Council to pitch regional development case to inquiry

SOMETHING TO SAY: Mayor Bob Kirk and Goulburn Mulwaree Council will be making a submission to an Upper House inquiry into regional development.
SOMETHING TO SAY: Mayor Bob Kirk and Goulburn Mulwaree Council will be making a submission to an Upper House inquiry into regional development.

The council will be banging the table about regional development at a government inquiry this year.

Mayor Bob Kirk said the council would be making a submission to the NSW Government Upper House inquiry into regional development and a ‘Global Sydney.’

The inquiry was launched last week by the State Development Committee to consider how Sydney’s growing prominence as a global city could enhance regional development in NSW.

Cr Kirk said it was clear the solution for Sydney’s growth lay in regional NSW.

“The State Government must acknowledge that regional NSW has major growth potential and is more than capable of addressing the business needs, growth and opportunities,” he said.

After the recent disappointment of losing Ticket Masters Australia (TMA), who wanted to move to Goulburn from Fairfield, the Mayor is keen to keep the issue on the agenda.

“It is clear we can no longer retain TMA in NSW, but the State Government has a major responsibility to ensure no other businesses in the Sydney basin being forced out by growth pressures are lost from regional NSW as well,” he said. 

State Development Committee chair Greg Pearce said the inquiry would identify sectors of the economy that could provide the greatest opportunities for regional development and consider how collaboration between government, non-government and private sectors could assist the regions to benefit from Sydney’s global position.

The closing date for submissions is June 4, 2017. Public hearings are also anticipated to be held in Sydney and regional NSW later this year.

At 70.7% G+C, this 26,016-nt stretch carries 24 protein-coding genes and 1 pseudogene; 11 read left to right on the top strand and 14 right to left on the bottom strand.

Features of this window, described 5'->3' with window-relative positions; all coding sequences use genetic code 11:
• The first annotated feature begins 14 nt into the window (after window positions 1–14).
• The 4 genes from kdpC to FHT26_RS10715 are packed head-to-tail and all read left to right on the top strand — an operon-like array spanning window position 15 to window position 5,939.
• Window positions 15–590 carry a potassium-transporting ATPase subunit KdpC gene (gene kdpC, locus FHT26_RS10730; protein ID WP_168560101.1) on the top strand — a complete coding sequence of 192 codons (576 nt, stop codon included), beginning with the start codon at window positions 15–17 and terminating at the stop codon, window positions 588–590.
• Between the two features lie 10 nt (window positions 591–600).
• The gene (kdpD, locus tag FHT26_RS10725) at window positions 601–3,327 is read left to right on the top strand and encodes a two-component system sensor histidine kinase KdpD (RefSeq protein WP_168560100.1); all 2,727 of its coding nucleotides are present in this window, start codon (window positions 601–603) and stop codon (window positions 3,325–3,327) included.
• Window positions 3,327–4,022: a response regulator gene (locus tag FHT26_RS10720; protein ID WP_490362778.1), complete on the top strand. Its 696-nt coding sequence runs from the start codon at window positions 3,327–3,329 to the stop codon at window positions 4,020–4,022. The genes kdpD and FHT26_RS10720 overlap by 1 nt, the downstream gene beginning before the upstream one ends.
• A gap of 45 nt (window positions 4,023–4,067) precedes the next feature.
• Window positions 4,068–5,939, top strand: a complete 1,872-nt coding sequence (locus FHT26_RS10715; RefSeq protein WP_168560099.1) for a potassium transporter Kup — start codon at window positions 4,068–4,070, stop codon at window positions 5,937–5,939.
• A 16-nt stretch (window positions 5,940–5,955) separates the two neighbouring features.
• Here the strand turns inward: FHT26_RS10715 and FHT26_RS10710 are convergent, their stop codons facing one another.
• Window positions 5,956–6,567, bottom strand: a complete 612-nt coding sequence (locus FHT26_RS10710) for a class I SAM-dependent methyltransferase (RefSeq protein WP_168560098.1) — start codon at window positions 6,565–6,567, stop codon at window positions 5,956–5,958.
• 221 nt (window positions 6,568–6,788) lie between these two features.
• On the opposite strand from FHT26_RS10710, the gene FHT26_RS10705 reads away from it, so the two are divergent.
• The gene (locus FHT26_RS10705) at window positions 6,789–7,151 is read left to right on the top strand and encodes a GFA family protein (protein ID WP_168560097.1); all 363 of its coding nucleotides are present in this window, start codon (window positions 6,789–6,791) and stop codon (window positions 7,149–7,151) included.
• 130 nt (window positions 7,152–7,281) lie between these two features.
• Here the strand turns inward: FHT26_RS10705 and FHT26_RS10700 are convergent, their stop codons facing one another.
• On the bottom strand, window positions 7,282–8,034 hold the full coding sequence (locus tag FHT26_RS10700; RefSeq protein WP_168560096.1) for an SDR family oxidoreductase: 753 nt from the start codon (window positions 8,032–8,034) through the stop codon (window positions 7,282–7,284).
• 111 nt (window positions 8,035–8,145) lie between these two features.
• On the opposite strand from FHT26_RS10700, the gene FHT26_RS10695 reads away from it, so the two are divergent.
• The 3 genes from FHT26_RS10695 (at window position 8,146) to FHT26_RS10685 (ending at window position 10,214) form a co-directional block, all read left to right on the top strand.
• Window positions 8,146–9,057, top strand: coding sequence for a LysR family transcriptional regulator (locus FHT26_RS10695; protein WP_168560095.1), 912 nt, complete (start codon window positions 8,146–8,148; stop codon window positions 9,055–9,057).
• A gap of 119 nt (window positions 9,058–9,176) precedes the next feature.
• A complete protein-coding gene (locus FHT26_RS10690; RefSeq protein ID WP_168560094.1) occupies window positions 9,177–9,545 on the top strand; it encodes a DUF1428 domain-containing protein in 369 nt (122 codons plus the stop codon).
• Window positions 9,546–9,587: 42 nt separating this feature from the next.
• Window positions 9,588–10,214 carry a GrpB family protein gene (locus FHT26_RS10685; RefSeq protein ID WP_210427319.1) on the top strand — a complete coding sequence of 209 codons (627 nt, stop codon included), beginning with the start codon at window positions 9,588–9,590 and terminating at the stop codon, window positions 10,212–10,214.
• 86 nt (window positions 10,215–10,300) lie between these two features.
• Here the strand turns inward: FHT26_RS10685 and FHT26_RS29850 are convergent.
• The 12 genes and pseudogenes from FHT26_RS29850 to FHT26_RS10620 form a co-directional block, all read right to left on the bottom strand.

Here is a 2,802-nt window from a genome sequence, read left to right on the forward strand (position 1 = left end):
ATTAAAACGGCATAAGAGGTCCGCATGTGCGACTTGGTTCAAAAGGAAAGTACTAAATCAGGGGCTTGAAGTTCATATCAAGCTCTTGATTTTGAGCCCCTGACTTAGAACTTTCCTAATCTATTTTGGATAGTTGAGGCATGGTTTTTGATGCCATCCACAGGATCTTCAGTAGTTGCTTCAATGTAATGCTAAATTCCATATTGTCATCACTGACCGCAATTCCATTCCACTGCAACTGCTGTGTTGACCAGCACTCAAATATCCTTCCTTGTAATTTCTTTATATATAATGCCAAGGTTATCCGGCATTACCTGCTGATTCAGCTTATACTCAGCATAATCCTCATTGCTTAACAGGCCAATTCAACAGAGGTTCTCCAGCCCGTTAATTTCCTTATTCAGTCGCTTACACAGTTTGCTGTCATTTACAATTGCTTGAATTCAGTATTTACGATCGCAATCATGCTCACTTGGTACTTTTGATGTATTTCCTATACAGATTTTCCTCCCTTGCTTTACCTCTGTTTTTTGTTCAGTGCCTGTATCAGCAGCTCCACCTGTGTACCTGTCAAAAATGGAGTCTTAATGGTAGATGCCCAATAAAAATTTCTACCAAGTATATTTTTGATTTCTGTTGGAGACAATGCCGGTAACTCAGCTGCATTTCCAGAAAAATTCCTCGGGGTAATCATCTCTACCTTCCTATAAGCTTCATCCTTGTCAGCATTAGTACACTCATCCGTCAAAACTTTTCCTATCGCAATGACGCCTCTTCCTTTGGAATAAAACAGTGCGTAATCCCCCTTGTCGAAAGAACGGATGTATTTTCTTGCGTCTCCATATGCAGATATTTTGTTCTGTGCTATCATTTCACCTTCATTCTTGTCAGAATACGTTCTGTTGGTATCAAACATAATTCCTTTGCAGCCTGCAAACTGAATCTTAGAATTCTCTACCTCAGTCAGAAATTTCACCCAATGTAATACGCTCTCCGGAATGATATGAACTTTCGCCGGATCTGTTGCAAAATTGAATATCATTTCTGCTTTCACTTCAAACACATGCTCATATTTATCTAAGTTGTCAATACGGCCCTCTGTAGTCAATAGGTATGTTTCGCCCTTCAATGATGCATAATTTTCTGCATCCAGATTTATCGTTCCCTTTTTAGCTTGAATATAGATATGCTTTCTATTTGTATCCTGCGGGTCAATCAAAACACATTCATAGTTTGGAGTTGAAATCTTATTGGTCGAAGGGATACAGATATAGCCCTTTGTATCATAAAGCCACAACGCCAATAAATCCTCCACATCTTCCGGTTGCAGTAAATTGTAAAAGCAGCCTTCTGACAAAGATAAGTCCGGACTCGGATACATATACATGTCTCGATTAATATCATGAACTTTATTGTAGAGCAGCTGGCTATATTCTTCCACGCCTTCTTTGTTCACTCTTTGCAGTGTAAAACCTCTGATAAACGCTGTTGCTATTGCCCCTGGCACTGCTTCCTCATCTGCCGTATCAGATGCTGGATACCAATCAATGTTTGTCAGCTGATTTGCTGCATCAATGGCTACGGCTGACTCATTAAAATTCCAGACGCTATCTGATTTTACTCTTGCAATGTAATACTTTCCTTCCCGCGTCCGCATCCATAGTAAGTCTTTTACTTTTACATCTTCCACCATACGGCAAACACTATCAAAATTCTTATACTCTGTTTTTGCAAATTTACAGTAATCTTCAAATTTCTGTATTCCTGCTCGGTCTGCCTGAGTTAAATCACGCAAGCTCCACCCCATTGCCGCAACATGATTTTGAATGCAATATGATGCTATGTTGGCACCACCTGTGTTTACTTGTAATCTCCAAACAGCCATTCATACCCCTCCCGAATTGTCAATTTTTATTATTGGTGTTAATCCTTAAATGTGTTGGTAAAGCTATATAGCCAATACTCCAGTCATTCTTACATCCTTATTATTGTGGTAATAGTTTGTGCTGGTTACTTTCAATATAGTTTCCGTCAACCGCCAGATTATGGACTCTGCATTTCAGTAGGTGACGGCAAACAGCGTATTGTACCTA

Meantime, Federal Minister for Regional Development and Deputy Leader of the Nationals Fiona Nash announced at the National Press Club on Wednesday that the government would embark on a decentralisation process.

She said regional people deserved the benefits of government departments and the careers and flow-on benefits they brought just as much as city people did. She noted that Australia’s departments were far more centralised than those in the US and UK.

“I’ll be responsible for creating a template for government Ministers to assess which departments are suitable for decentralisation by mid-year,” Ms Nash said.

“Departments will need to either indicate that they’re suitable to move to the regions or justify why all or part of their operation is unsuitable.

“All portfolio Ministers will need to report back to Cabinet by August on which of their departments are suitable to be moved to regional Australia, and relevant Ministers will need to report to Cabinet with robust business cases for decentralisation by December.

“Moving government departments to the regions puts more money in our towns, more customers in our shops, more students in our schools and more volunteers in our local fire brigade.

“It also creates more career opportunities for our children to enable them to stay in the communities they grew up in. Those careers will help lure some of our young guns back to the bush as well as some city people to our regions, relieving the burden on our bursting capital cities.”

She said shifting to the country made sense for government departments and capital city residents.


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